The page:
Emergency Management Seminar
(Photo Credit: U.S. Army) VIEW ORIGINAL

Nearly a year after the "1,000 year" flood wreaked havoc across the Midlands, civic and military emergency managers from across South Carolina met at the South Carolina Emergency Management Division in West Columbia to hold a seminar to begin planning for the next disaster.

Officials praised the post's response to the flooding as representatives from Fort Jackson, Shaw Air Force Base, and Navy and Marine bases throughout South Carolina met with their civilian counterparts at the seminar to build the rapport needed to react quickly to any emergency.

"The idea behind this seminar is to give government and military authorities the opportunity to discuss how military and local plans are integrated during responses to disasters and emergencies such as the historic flood event that affected South Carolina in October last year," said Kim Stenson, director of the South Carolina Emergency Management Division in a press release. "Such an event can affect the entire state, including military installations, transportation assets and military personnel and their families."

Maj. Gen. Greg Batts, the second highest-ranking officer in the South Carolina National Guard and senior leader at the seminar, lauded the groundwork laid in these types of seminars as being a major reason South Carolina was able to respond quickly to last year's flood.

"Everyone understood the capabilities we bring to bear," he said.

The more training conducted with partnering agencies helps tremendously during emergencies.

"We have to continually identify who we are partnered with in these situations; who are those that you need to be maintaining relationships with," said Brig. Gen. Roy McCarty, Assistant Adjutant General of South Carolina, responsible for the state's readiness. "We had an opportunity last year early in the year to conduct a very large scale exercise where we had about 3,000 military personnel -- not only from South Carolina, but from the federal side as well -- along with about 5,000 civilian volunteers who came to support that exercise."

"What we found in the exercise preparing for the event" were the same people the state worked with during the flood, he added.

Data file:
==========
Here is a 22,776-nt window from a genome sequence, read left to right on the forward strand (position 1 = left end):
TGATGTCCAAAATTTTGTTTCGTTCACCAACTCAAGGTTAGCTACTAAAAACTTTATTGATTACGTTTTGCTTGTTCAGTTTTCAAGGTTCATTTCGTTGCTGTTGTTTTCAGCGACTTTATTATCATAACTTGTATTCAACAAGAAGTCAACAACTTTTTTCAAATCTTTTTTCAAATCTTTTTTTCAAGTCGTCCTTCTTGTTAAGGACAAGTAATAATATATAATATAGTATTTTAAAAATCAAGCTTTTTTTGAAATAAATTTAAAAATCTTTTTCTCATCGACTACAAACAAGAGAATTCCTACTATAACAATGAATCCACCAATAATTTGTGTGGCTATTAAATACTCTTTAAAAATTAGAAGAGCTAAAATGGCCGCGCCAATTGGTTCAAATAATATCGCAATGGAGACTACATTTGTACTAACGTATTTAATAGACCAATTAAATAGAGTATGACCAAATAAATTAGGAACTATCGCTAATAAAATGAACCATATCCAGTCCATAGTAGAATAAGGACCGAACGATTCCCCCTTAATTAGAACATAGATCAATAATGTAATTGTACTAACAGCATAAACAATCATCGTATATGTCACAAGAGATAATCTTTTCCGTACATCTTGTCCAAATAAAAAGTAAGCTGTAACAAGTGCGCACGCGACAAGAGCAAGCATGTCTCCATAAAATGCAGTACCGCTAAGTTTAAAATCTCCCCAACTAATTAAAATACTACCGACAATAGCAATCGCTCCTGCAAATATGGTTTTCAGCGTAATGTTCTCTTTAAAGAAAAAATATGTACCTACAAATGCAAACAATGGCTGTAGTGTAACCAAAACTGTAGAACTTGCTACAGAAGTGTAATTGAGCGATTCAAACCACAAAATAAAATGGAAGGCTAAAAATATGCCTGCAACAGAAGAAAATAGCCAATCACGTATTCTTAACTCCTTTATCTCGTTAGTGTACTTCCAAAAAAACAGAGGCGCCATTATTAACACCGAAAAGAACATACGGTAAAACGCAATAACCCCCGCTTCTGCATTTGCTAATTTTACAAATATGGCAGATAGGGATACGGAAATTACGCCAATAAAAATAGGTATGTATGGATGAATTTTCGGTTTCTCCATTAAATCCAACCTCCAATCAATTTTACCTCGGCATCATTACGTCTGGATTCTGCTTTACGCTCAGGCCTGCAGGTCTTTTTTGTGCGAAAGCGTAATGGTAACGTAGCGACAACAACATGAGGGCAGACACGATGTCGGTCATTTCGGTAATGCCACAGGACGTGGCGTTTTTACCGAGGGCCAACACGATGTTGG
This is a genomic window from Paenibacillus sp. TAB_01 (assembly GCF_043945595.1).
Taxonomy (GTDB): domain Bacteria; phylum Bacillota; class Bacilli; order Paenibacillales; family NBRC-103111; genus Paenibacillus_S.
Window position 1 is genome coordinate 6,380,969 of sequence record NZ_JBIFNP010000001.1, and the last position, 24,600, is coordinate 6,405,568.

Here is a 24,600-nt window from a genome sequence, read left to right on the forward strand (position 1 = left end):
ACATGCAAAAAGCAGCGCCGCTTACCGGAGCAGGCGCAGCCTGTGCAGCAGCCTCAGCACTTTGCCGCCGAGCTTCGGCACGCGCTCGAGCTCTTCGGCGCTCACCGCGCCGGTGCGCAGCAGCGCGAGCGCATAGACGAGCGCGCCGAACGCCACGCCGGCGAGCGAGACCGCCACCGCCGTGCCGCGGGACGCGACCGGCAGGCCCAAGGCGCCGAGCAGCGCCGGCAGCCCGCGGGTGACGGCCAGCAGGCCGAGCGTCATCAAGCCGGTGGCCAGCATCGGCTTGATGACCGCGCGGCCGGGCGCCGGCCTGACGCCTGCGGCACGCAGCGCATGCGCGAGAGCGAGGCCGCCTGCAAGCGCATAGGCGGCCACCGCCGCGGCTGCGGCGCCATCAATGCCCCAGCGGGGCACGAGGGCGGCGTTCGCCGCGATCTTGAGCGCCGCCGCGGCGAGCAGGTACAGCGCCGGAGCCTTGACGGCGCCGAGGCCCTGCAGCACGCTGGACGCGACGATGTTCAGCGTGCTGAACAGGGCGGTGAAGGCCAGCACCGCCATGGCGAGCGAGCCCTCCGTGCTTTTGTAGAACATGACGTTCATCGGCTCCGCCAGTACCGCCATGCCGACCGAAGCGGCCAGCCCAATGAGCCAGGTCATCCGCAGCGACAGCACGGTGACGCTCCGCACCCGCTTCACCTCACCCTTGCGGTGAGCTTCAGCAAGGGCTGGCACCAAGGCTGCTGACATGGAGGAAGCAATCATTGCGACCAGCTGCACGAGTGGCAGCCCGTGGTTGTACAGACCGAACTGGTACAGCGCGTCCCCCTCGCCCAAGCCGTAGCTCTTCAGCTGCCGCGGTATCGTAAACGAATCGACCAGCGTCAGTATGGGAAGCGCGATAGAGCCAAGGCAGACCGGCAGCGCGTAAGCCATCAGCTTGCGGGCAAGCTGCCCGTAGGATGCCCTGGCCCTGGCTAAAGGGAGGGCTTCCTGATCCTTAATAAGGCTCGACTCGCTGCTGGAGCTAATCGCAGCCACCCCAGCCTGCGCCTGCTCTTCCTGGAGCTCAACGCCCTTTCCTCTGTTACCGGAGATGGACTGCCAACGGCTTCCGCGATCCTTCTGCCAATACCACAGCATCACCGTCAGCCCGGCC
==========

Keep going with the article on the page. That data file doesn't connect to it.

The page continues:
In late 2014 to early 2015, exercises laid the groundwork for the relationships that were "brought to bear" during the flooding, Batts said.

Fort Jackson's efforts to help the community were praised by Col. William Connor, the State Emergency Preparedness Officer for South Carolina during the seminar. Connor and his organization "focus the federal side" of state disaster relief by coordinating with the Federal Emergency Management Agency.

During the floods last year Fort Jackson's previous commander, Maj. Gen. Roger Cloutier, utilized immediate response authority under Department of Defense Directive 3025.18 to send boats to civic authorities to help in flood relief.

"Maj. Gen. Cloutier made the decision as he watched bolt cutters cut locks, we got the boats out, got them used to save lives; to save property," Connor said. "Those assets were used for 72 hours."

DODD 3025.18 outlines how the military can respond to domestic emergencies. Immediate response authority is for when there are imminently serious conditions and a request from civil authorities has been received; when there is no time to receive approval from higher authorities. The commander must immediately notify the chain of command and reassess the support within 72 hours.

Representing Fort Jackson at the seminar were Scottie Thomas, chief of the post's protection division, and Ramon Domenech, post Emergency Manager. Domenech recently replaced R.J. Frazier, Fort Jackson's long time emergency manager.

"Establishing relationships with other emergency management agencies such as city, county and State is critical to the success of emergency response operations at all levels," Domenech said.

Fort Jackson and its partners routinely hold "mutually beneficial" training events to test responses in case of emergencies, he said.